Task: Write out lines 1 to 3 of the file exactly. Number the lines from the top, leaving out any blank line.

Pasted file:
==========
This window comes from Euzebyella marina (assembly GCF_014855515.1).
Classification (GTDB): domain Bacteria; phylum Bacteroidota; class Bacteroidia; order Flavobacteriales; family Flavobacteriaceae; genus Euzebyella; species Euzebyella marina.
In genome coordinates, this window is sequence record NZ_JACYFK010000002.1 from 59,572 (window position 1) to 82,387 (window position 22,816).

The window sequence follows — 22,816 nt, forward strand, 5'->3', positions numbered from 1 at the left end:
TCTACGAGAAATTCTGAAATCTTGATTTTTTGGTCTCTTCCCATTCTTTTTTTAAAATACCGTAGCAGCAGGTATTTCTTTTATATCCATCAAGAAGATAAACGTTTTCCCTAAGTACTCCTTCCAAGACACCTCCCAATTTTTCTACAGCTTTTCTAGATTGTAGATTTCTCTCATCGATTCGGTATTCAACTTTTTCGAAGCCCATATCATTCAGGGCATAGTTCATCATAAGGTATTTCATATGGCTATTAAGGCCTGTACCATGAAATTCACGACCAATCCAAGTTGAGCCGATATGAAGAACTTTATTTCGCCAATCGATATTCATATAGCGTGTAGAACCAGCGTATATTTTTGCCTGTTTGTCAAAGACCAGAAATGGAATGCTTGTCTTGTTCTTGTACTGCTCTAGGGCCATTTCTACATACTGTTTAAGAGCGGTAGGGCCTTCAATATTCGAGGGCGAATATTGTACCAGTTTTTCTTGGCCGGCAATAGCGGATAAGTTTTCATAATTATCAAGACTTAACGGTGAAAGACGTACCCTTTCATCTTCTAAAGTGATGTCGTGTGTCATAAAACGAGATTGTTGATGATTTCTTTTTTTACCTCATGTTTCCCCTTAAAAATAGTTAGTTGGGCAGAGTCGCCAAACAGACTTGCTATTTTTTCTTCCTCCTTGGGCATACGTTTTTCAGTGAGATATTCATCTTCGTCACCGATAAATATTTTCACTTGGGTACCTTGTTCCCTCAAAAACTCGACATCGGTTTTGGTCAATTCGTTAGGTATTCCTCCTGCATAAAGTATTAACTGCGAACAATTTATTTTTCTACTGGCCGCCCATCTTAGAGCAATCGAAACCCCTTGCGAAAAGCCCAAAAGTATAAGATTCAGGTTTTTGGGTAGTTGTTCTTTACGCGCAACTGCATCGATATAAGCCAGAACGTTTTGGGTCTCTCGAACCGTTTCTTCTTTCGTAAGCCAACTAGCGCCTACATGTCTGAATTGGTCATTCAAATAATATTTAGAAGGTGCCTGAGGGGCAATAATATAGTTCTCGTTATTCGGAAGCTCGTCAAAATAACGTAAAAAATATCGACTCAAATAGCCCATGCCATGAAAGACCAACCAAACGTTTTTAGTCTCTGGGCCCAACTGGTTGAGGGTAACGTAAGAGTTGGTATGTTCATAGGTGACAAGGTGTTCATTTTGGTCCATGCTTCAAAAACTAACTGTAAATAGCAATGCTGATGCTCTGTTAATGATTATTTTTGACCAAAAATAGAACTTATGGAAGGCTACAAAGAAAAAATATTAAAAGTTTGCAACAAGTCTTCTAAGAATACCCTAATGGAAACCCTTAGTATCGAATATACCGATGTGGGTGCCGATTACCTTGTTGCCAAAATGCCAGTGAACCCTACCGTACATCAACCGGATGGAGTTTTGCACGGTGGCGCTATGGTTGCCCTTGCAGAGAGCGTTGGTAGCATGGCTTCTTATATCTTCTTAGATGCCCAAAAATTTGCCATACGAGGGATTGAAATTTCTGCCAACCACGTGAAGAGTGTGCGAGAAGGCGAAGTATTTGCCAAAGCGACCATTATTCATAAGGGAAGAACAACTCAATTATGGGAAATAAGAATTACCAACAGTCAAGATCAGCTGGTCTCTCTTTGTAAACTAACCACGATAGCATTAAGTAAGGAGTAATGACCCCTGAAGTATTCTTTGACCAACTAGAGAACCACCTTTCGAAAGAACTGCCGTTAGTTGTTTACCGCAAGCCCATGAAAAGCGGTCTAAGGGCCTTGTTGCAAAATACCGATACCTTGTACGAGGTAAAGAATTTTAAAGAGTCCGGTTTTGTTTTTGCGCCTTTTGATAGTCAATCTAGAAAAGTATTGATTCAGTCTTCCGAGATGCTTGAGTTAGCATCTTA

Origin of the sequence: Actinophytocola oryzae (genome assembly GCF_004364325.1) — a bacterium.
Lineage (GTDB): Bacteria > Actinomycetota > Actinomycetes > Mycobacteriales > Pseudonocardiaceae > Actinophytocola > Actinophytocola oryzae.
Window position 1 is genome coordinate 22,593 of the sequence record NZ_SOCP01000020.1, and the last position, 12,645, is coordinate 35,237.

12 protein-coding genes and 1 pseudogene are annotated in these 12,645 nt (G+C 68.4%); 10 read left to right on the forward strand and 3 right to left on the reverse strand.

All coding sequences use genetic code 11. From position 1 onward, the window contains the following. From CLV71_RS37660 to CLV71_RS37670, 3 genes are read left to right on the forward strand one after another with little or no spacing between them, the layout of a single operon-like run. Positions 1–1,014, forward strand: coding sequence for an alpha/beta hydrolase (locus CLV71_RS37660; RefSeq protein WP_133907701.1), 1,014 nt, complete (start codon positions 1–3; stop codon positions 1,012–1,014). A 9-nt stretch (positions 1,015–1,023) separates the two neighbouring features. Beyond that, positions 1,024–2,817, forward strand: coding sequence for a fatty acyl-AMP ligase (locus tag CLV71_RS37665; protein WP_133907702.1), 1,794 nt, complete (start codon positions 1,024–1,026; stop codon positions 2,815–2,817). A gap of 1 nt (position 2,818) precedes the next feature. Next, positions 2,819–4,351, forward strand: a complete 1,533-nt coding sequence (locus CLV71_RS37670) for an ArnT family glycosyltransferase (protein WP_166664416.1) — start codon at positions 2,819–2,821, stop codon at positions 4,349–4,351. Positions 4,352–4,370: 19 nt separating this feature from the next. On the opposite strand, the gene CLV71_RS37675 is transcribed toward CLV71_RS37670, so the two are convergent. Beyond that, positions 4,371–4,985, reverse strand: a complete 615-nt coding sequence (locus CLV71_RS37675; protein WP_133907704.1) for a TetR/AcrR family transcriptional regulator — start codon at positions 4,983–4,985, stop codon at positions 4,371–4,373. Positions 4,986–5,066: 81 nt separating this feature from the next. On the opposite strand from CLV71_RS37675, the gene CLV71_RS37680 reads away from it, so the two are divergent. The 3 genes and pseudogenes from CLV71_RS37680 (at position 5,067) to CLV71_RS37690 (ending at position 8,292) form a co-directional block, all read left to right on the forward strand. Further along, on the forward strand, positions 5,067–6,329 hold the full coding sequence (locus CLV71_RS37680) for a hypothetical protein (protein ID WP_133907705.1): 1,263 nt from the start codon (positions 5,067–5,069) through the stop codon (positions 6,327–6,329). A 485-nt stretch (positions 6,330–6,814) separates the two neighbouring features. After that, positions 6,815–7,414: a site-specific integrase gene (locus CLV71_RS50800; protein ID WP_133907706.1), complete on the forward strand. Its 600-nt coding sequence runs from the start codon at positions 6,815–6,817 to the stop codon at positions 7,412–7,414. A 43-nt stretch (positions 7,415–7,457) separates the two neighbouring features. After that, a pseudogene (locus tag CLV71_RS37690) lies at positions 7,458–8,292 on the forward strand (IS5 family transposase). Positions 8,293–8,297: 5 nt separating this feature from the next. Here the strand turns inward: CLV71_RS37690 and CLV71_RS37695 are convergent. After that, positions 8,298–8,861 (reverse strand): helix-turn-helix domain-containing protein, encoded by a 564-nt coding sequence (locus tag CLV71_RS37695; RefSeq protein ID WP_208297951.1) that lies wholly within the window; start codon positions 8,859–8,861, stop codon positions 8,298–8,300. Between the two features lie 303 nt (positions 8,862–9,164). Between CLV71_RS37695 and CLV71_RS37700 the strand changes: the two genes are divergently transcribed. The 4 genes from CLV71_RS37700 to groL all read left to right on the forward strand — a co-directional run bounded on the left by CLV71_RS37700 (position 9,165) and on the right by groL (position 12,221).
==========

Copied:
This window comes from Euzebyella marina (assembly GCF_014855515.1).
Classification (GTDB): domain Bacteria; phylum Bacteroidota; class Bacteroidia; order Flavobacteriales; family Flavobacteriaceae; genus Euzebyella; species Euzebyella marina.
In genome coordinates, this window is sequence record NZ_JACYFK010000002.1 from 59,572 (window position 1) to 82,387 (window position 22,816).